JR Thomason: Also, I would say that touring has affected recording in the sense that we’ve made some recordings on the road. This, I guess, qualifies as a road recording, even though it’s my hometown, though I don’t live here anymore. Also, we did a few days of tracking in Köln, Germany, to be edited down to be made into a record by R. Stevie. A lot of improvisation and stuff—
R. Stevie: Yeah. I’m sort of into cut-and-paste, too. Let’s capture thirty seconds of something and then deal with it later, as opposed to ‘We need a brand new, perfect song, three and half minutes, verse chorus verse chorus refrain’…you know, we could do that, too. I’m not against that, but that requires a lot of effort and pre-planning. But I’m all about experimentation. More than ever.
JR: We recorded in Denton about a year ago with JC Collins, Justin Collins…and it was three or four tunes, rock tunes, you know—
R. Stevie: That was different. That was redoing our stage act—
JR: But there was also two or three just pure improvisational tracks. Maybe as many improv tracks as…so, it’s creative output. It’s stuff that is being reinterpreted or it wasn’t there before, because it’s improvised, so I think there’s probably quite a few recordings that you’ve made in the last year since your started touring? And you did Please Leave since—
R. Stevie: Yeah, bits and pieces. It’s compiled, you know. But it’s good to have the luxury of being able to do anything and everything we want. And I don’t have a reputation to uphold except, you know, chaos itself. And I’m loving it.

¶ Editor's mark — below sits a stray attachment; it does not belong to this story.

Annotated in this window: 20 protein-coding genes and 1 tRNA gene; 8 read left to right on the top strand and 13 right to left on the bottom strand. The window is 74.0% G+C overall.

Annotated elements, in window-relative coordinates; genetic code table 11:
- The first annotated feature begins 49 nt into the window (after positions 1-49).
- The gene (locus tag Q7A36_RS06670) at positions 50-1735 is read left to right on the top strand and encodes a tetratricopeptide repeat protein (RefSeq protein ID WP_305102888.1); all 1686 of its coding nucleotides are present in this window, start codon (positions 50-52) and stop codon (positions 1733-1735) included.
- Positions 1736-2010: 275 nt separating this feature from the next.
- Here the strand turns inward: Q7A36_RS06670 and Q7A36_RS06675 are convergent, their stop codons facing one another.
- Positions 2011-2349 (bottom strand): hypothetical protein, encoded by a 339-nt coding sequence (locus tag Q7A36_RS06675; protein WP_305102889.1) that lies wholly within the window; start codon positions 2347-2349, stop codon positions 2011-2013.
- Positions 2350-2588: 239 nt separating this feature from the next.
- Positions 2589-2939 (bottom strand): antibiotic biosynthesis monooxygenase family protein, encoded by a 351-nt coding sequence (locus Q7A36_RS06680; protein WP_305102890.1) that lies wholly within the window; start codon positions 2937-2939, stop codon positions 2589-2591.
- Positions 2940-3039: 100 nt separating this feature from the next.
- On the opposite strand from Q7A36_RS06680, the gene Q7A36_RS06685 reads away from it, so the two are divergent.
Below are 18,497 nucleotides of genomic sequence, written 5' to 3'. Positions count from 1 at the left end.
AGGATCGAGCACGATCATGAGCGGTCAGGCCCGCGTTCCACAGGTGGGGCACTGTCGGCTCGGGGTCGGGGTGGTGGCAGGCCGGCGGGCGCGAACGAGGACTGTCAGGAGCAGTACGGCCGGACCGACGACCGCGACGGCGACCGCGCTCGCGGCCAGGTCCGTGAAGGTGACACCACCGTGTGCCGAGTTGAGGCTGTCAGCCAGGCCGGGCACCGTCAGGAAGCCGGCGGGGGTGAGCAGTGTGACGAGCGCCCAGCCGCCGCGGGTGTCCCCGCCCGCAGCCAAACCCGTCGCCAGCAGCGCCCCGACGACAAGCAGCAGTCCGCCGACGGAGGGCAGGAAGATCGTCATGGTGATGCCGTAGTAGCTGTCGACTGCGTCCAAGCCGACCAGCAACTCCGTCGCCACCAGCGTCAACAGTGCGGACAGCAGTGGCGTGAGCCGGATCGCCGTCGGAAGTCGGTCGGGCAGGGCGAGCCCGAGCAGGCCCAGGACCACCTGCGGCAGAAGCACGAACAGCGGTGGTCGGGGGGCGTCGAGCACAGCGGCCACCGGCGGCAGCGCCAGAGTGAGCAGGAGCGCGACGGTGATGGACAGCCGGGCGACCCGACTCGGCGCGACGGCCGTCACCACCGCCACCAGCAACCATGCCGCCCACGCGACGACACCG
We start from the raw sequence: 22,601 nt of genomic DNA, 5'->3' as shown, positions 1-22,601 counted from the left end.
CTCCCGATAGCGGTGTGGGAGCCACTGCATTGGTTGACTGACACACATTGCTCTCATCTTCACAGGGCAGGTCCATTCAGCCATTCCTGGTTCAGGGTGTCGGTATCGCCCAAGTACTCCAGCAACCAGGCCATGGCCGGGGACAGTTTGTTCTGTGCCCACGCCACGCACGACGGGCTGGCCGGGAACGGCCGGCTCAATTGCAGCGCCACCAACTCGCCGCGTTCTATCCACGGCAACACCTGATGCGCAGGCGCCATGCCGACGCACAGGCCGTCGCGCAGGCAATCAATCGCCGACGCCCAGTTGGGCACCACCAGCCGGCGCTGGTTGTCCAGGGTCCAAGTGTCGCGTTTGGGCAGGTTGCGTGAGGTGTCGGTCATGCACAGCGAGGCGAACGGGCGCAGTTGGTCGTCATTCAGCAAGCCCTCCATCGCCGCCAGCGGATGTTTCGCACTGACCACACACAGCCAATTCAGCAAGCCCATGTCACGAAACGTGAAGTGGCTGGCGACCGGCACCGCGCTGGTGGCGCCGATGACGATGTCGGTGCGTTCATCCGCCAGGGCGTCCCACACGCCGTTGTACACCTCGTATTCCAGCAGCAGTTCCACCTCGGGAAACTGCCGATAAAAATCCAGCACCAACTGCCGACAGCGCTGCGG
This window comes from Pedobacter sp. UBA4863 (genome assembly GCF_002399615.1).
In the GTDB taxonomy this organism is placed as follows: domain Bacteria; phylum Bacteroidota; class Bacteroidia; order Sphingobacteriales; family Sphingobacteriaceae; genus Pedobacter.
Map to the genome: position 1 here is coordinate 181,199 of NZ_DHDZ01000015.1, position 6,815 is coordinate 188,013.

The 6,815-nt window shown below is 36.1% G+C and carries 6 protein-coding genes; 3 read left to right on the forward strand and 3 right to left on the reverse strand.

THREE: Do you ever get frustrated by the ‘outsider artist’ label that people attach to your music?
R. Stevie: I do, because I’m a little of both. I have the talents of arranging and…you know, I was weaned on Beatles, Beach Boys, Zappa, Hendrix…Bowie, you know, and not what you hear these days with all of these stupid bands. The indie— indie rock! Where they have…I mean, you’re always going to have to have indie rock bands for that audience, and they love it. It’s all tunnel vision. Every song sounds the same by every indie rock band. But, what was the question?
JR: Do you want to be labeled, or do you want be labeled ‘outsider’—
R. Stevie: Oh, the ‘outsider’ thing, yeah! So, that’s why…I mean, we have your indie rock bands, this week’s model, but then we also have that ‘outsider’ thing, with the Daniel Johnstons and the Wesley Willises, and Jandek, and I’m all with that stuff, too. I mean, I love bad music, amateur music, but I really don’t belong in there. And yet, I do. I have one little— one toe in the water of that stuff, but those guys have no real abilities. They can’t sit down and compose a mock-Beethoven concerto and stuff. They’re just not into that. Or heavy hip hop. I love the hip hop stuff, I love Odd Future and Tyler and all this stuff that’s just really— Frank Ocean, that’s a big influence. But, I mean, everything is an influence, and I put forth the effort to show. Whether I can do it well or not, it doesn’t matter. My music is like a mixtape. It’s always been like that. So, the outsider thing is like a curiosity only. These guys, I don’t know why…All of these people that have a little bit of…you know, a screw loose here and there, and they’re genuine, and they’re cool in what they do, but that’s, that has nothing to do with Pet Sounds, or Sgt. Pepper’s, and that’s where I strive, so that’s not ‘outsider’ at all.